Monday, April 11, 2011
I was once a waiter before. I worked at Mikayla’s in Millwood Golf and Racquet Club. It was my first job waiting tables and my ticket out of living in Michelle’s parents’ basement. It was also what propelled me into the status of a “guy who knows how to tie a tie.” I was surprised to get the job since I didn’t have any experience and this place was kind of fancy.
Everything went pretty well, I got acclimated pretty quickly. I learned about how to make a table side Caesar salad, how to serve wine, and that the chef would get angry at you if you called him by his name and not “Chef.” It reminded me of the “Maestro” episode of Seinfeld. What if other professions did this? “My name’s not Todd, it’s Sandwich Artist.”
One time, I was waiting on a proper well to do couple and I was sauntering back to their table to give them their check, confident in a job well done. A few steps away, I realized I did not have their credit card in the black leather folder. I went to the back, nothing. I looked around the cash register, nothing. I whispered to some of the other servers to look around, nothing. I frantically told the cooks to start looking, nothing. Panicked, I got our hostess involved, nothing. The frickin’ credit card had disappeared off the face of the earth. My face started feeling flush and I was sweating. I knew they had more money on that credit card than my life was worth.
There was a couple out there stewing in the ineptitude of their server, and I was their server. I looked through the glass and I could see them looking around. It had been awhile now. Before this I had often wondered why we put so much faith in servers. They take our credit cards back to a secret room and have 5-10 minutes alone with them, which is plenty of time to write down the numbers, expiration date, and secret code on the back. Now, I was that server, on accident.
Eventually, the hostess went out and explained the situation. They opted to stay for a bit while we looked. In the end, they got up, screamed at the hostess and left.
Less than 5 minutes later I found the God forsaken card.
“Hello folks, my name is Jeff and I’ll be taking care of you tonight” never sounded like more of a lie.
Fast forward to today. I’m at a table in the living room looking up YouTube videos on proper serving etiquette because it’s been eight years since I’ve done it, and I’m not sure I ever really did it right. I’m cramming for a job that most anyone could do. Tomorrow, I take the “Skills Assessment” test at this catering company that may have hired me.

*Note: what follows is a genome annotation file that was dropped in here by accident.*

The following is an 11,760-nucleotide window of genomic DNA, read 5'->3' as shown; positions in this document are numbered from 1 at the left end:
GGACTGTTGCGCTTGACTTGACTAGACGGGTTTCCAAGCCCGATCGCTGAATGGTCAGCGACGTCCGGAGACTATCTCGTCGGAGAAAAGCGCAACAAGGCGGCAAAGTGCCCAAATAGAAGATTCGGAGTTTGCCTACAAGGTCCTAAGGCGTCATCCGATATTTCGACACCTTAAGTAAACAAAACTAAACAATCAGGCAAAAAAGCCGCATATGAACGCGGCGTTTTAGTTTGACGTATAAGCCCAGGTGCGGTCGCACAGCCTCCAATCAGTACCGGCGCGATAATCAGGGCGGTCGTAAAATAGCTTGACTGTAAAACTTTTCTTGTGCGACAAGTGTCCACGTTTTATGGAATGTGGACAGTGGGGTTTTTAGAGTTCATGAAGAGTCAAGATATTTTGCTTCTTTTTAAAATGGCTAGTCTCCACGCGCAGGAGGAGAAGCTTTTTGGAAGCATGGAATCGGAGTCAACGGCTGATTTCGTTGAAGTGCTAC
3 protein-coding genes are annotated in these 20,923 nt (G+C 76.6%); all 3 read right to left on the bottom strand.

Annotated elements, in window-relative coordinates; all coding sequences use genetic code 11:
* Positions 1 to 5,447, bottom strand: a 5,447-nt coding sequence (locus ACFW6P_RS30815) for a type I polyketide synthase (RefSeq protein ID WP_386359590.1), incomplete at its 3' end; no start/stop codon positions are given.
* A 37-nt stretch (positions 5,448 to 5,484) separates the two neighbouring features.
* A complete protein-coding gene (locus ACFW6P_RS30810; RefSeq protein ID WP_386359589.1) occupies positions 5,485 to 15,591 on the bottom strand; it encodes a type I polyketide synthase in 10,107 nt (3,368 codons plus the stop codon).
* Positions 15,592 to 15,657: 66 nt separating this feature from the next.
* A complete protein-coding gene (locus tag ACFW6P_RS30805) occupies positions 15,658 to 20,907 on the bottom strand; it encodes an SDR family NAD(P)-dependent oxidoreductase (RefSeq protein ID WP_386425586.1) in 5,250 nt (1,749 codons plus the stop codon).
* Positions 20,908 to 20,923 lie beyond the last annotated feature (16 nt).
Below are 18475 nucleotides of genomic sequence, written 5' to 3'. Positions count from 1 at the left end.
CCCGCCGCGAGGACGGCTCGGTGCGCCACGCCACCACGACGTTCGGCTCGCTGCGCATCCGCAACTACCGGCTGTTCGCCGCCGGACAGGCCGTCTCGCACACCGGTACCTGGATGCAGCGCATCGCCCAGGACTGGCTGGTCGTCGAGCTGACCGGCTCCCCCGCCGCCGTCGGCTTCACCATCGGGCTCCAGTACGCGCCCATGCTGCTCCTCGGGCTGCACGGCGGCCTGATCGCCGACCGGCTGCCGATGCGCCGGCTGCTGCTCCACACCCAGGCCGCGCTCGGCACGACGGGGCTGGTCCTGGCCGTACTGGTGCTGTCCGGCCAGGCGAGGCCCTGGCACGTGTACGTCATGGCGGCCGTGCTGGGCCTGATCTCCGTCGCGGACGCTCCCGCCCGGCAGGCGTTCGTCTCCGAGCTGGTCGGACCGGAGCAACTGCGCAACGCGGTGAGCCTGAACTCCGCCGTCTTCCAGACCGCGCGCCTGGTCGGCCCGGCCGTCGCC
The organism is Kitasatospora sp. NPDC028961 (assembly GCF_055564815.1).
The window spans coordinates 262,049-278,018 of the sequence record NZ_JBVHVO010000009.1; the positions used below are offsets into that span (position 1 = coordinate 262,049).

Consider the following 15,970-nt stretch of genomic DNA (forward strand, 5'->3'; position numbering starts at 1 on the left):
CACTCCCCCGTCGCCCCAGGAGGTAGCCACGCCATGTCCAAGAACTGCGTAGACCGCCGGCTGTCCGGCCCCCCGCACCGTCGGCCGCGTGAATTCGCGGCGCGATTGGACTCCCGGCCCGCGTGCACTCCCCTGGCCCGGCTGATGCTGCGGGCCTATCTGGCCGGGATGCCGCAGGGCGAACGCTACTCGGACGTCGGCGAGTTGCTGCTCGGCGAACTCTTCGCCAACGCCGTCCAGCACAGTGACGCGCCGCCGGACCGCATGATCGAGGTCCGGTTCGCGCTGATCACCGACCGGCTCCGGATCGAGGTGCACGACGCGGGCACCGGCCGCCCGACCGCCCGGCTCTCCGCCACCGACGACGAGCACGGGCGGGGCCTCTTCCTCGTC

I’m still not sure if they did. The sheet of paper they gave me after my interview is extremely vague. I guess I’ll find out today.
The truth is, I was actually a fine server before, but I really remember the ways that I screwed up. Doubt has a strange way of always hanging around just in case it’s needed.
Tonight, I took part in an Improv Jam at UCB, where I’m taking classes. A Jam is where anyone taking classes can get up and perform. Well, you have to be randomly picked from a bucket. They were selecting the names for the last round and I was one of the last picked. I couldn’t decide if I was happy I had put my name in the bucket or not. The show was all right. I got a couple of lines in. There were 13 people doing my segment of the show, so not a lot of space to get up there.
It was interesting that I’ve done hundreds of improv shows, but doing one on a different stage, with different people, in a little different form, made me question if I knew what I was doing. Once you get in your head in improv you can’t really do it well. It made me miss doing it with my friends at the Skinny, who are probably chuckling to themselves right now that I just said “doing it.”
Doubt does just kind of hang around. You walk around a corner and he just appears trying to hand you a flier about your inadequacies. The key is to treat him like you would normally treat a person handing out fliers, ignore him, or pretend you’re on the phone, or take the flier but throw it away immediately, or punch him in the ear and run away.